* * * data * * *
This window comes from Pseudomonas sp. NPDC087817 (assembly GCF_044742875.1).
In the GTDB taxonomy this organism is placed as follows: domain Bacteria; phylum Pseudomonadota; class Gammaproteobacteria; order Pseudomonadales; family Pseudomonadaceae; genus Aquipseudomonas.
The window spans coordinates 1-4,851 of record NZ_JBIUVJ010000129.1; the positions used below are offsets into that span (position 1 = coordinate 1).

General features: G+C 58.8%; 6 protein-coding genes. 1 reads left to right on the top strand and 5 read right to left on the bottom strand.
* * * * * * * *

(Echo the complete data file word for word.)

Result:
This window comes from Pseudomonas sp. NPDC087817 (assembly GCF_044742875.1).
In the GTDB taxonomy this organism is placed as follows: domain Bacteria; phylum Pseudomonadota; class Gammaproteobacteria; order Pseudomonadales; family Pseudomonadaceae; genus Aquipseudomonas.
The window spans coordinates 1-4,851 of record NZ_JBIUVJ010000129.1; the positions used below are offsets into that span (position 1 = coordinate 1).

General features: G+C 58.8%; 6 protein-coding genes. 1 reads left to right on the top strand and 5 read right to left on the bottom strand.